TUESDAY, July 9 (HealthDay News) -- Women at high risk of breast
cancer should discuss with their doctors the use of so-called
chemopreventive drugs to reduce that risk, according to a new
practice guideline issued by the American Society of Clinical
The new guideline updates the previous one, issued in 2009, said
Dr. Kala Visvanathan, director of the clinical cancer genetics and
prevention service at the Johns Hopkins Sidney Kimmel Comprehensive
Cancer Center, who co-chaired the guidelines panel.
"It's a stronger recommendation for discussion of these agents," she said, explaining that the previous guideline suggested the discussion. The new guideline also adds an additional drug option for breast cancer risk reduction.
The guideline was published online July 8 in the
Journal of Clinical Oncology.
The key points include a recommendation to discuss the use of
tamoxifen (Nolvadex, Tamofen, others) with premenopausal women at
high risk, and tamoxifen and raloxifene (Evista) with
postmenopausal women. The guideline adds another alternative,
exemestane (Aromasin), for postmenopausal women.
Visvanathan and other panel members looked at 19 published
articles to assess the risks and benefits of using the drugs to
reduce breast cancer risk.
The panel recommended various doses of the drugs, taken daily
for five years, to reduce risk. Tamoxifen and raloxifene target
estrogen receptors and work to reduce the risk of estrogen
receptor-positive, or ER-positive, cancers, which need estrogen to
Exemestane lowers the amount of estrogen in the body. It is not
yet approved by the U.S. Food and Drug Administration for breast
cancer prevention, but a study has found it can reduce risk by up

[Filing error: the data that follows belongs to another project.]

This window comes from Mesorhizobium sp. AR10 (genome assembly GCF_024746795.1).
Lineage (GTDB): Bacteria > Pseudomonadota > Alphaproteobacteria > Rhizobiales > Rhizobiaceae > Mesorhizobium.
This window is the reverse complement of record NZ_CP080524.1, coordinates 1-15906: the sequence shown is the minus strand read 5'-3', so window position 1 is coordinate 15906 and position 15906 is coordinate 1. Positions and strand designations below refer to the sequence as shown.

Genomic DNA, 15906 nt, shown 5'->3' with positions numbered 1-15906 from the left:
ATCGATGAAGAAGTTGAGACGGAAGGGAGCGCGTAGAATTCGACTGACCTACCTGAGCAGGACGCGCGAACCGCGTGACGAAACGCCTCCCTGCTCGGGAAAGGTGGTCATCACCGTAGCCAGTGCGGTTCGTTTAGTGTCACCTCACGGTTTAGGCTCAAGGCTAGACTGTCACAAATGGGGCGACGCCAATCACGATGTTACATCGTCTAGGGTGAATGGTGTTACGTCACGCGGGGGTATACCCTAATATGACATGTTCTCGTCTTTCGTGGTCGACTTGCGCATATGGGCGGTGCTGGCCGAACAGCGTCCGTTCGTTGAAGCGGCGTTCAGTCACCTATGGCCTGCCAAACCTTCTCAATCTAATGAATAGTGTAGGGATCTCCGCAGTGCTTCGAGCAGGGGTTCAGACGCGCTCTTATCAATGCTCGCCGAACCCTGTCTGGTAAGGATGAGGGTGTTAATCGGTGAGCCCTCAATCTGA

to 70 percent over three years.
The guideline is meant for women who are cancer-free but at high
risk for breast cancer, Visvanathan explained. "We aren't talking
about breast cancer survivors and we aren't talking about all
women," she said. The guideline only recommends discussing the
drugs with a doctor, not that women at high risk should absolutely
take them, she added.
Women should talk about the risks and benefits of the drugs to
reduce their breast cancer risk and then decide, she said.
Who might fit this profile of high risk? A woman in her 40s who
has a condition called atypical hyperplasia, an abnormality in
breast cells that has been linked with higher risk of breast
cancer, should discuss the use of the drugs, Visvanathan said. So
should a woman in her 50s with a family history of breast cancer
and who has never given birth.
Women with the BRCA1 and BRCA2 gene mutations, known to boost
breast cancer risk, should also discuss the drugs with their
doctor, she said, ''although they have other preventive options as
More than 2 million U.S. women could benefit from these drugs,
according to the researchers. However, few women take the
According to one study published in 2010, only about 1 percent
of women, or about 20,000, took tamoxifen as a preventive drug.
About four times that number took raloxifene.
For some women, taking the drugs may reduce their risk up to 50
percent, Visvanathan noted.
Side effects, or fear of them, are one reason women decline the
drugs, Visvanathan explained. Among the side effects are hot
flashes, vaginal dryness and decreased sex drive.
The new, stronger guideline is a good idea, said Dr. Otis
Brawley, chief medical officer for the American Cancer Society, who
reviewed the guideline but was not involved in writing it.
"We're very supportive of [the recommendations]," he said.
Following the news about actress Angelina Jolie's decision to
have a preventive double mastectomy to reduce her higher risk of
breast cancer due to a BRCA mutation, Brawley said the new
guideline will bring some needed focus to other risk-reduction
While Brawley said he supports Jolie's decision, ''there is a
group of women at increased risk for whom one of these preventive
drugs would be much more appropriate for them and much better for
their lifestyle," he explained.
"For some women at increased risk, taking these drugs and closer surveillance could be a better option than bilateral mastectomy," he added.
The drugs, Brawley said, make mammography more effective. "There
are studies to show these drugs decrease breast density and
therefore increase the ability of mammography [to detect
"Ultimately a woman needs to make a decision," he said.
Some members of the panel report consultant work, honoraria,
stock ownership or research funding from Novartis, Pfizer, Bayer,
Champions Biotechnology or AstraZeneca.
To learn more about breast cancer risk, visit the
American Cancer Society.